With titles like The Big Bang Theory, Two and a Half Men and, most recently, BobAbishola, TV show creator Chuck Lorre is no stranger to storytelling.

But in developing his first single-camera comedy for streaming, The Kominsky Method, Lorre found himself in new territory.

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“Having [every episode] there for viewers is like giving them a book,” Lorre said during Variety Innovate on Dec. 5 in West Hollywood, Calif. “If you read a chapter in the book, you can read the next chapter or put the book down. It changes the way the story unfolds. The story isn’t so episodic…20 minutes doesn’t have to wrap everything up. You’re under pressure to do that on a network.”

Lorre compares most network comedies to a “haiku” or “limerick” due to the low runtime and intermittent commercials, which limits the storytelling in some ways.

“You’re writing knowing you can lose the audience at any minute…they may not come back with commercials,” he said. “Commercials are this obstacle to maintaining a relationship with the audience.”

Streaming, however, invokes continuity. Though the concept of binge-watching worried Lorre at first, he gradually became excited as he wrote alone for the first time since the ‘80s, he said.

“You’re not locked into the box that has to be 21 minutes long. I’ve been trained to estimate how long the script will be. When you’re writing a script in the steaming universe, you just write a script…from the writing perspective, it’s really a joy.”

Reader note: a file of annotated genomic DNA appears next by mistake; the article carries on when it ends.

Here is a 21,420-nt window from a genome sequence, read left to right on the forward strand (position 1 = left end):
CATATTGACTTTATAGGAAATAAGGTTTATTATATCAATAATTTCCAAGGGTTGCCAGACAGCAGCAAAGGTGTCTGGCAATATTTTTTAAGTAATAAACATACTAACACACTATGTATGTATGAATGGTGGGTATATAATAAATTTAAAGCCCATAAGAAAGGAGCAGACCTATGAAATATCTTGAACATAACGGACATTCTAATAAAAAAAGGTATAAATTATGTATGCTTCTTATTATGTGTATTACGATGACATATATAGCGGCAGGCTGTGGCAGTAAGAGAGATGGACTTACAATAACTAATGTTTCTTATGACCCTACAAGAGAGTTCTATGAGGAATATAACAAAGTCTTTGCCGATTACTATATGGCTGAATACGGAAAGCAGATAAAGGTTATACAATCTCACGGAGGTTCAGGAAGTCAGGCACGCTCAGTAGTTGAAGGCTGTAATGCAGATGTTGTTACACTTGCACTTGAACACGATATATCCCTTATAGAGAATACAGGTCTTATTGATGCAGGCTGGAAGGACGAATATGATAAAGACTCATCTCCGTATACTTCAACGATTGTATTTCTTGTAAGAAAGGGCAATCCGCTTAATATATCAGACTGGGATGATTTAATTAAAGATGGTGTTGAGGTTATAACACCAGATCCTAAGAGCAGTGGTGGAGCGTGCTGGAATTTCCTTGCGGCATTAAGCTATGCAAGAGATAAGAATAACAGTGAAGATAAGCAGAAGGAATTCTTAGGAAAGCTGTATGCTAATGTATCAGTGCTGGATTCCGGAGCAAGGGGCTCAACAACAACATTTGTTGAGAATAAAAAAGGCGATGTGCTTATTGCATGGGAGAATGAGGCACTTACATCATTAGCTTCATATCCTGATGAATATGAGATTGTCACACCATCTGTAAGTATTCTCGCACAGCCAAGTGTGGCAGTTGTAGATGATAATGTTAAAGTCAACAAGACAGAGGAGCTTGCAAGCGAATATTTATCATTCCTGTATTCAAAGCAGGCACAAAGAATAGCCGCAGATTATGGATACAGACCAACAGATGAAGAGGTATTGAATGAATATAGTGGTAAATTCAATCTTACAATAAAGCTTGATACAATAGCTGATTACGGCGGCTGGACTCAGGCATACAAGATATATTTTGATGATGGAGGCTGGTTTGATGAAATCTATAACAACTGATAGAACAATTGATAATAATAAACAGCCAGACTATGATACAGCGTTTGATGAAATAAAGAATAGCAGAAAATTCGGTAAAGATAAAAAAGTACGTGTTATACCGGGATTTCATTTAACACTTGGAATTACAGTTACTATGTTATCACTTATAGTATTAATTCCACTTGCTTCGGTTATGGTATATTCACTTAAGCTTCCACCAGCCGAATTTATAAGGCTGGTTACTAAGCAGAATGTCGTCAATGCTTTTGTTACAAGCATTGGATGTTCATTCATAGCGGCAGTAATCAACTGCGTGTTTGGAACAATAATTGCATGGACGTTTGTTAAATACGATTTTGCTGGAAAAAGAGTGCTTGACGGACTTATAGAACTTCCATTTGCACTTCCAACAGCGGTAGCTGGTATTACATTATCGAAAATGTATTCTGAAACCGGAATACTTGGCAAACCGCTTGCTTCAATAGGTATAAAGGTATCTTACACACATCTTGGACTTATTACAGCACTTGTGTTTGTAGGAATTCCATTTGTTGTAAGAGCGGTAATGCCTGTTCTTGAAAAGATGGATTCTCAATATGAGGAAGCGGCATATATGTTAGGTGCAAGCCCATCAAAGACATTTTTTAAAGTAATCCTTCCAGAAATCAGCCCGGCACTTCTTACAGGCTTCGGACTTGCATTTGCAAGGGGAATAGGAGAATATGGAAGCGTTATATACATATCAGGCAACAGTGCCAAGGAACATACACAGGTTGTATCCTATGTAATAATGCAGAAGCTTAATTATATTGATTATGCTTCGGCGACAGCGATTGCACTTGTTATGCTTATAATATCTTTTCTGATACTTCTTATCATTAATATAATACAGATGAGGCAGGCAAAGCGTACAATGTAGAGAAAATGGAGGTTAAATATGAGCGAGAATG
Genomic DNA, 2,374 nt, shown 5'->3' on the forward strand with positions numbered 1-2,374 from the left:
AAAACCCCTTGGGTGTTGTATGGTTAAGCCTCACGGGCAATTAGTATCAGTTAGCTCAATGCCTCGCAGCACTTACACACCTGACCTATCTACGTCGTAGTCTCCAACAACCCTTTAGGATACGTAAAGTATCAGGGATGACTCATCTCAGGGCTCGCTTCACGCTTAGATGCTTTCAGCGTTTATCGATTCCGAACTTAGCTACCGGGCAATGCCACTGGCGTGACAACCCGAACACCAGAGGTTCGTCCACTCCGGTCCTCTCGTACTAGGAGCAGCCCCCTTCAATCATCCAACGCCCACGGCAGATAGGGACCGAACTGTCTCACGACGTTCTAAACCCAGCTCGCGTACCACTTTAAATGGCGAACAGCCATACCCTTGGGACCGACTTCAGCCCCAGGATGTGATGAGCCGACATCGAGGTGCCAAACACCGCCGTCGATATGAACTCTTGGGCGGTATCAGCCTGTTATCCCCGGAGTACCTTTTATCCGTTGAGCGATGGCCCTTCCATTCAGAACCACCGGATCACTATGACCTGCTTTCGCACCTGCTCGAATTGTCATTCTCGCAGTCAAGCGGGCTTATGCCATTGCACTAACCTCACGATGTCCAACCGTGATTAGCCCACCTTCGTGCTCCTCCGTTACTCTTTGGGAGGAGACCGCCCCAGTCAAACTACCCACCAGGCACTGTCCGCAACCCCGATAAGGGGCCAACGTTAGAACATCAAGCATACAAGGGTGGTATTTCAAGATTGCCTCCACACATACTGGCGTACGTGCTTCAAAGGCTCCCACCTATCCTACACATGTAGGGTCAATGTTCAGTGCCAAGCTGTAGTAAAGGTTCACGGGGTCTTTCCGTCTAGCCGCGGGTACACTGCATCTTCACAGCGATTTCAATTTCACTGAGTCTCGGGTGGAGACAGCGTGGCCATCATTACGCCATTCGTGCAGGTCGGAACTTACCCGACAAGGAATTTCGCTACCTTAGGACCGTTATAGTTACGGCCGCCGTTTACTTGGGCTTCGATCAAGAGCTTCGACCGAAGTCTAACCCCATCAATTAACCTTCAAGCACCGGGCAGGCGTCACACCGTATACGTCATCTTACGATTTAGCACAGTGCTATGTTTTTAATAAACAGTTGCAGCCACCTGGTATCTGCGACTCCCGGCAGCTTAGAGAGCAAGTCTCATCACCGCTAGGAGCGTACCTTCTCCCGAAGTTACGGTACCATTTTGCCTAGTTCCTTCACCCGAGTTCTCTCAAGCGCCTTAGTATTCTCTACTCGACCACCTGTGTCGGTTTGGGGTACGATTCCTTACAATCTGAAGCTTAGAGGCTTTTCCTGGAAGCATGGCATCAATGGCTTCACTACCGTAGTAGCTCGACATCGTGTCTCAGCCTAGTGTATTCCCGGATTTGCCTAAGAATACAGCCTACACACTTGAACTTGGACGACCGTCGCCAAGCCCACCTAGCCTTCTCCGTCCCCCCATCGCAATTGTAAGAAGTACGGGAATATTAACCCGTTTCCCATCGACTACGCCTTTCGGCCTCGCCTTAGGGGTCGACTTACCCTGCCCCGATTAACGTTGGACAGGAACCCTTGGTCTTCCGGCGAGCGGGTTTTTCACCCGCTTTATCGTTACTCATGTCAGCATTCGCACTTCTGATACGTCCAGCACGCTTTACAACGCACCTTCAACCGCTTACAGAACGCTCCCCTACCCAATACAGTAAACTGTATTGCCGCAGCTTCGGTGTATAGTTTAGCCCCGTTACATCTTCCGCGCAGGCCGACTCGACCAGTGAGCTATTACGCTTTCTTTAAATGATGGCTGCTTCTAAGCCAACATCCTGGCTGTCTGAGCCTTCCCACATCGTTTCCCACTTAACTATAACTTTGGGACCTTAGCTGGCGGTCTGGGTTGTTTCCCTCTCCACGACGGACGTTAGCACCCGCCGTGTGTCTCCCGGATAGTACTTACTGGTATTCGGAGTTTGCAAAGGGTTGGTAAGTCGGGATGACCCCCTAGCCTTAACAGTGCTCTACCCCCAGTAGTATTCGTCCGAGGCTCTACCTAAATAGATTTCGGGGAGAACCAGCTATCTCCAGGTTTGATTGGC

Filming without a live studio audience offered a new perspective as well. Without laughter and cues from members of an audience, it’s up to Lorre and his team to gauge the quality of humor. Especially for The Kominsky Method, which deals with themes of aging, death and relationships amid its humorous nature.

“I look for moments that might genuinely be funny… but this environment/platform allowed for more intimate moments and pacing changes,” he said. “Pacing in front of audiences is much more rapid.”

At the same time, home viewership sees frequent turnover. On network TV, it’s hard to gauge if an audience has seen last week’s episode. On Netflix, those who have seen episode four have seen the first three episodes, Lorre says.

Despite these adjustments that came with launching The Kominsky Method, Lorre continues to create shows that matters to him, regardless of entertainment’s changing landscape.

“If something feels like it’s worth writing about, then you pursue it,” Lorre said. “How it’s distributed is a secondary thing. It’s a conversation that you have later…you don’t develop for the distribution.”

Mom, Young Sheldon and Bob♥Abishola are currently airing on CBS. In October, CBS announced its newest Lorre pilot, The United States of Al, will be executive produced by Lorre and writers David Goetsch and Maria Ferrari.

READ MORE: Deadline

[cover photo courtesy of Variety]

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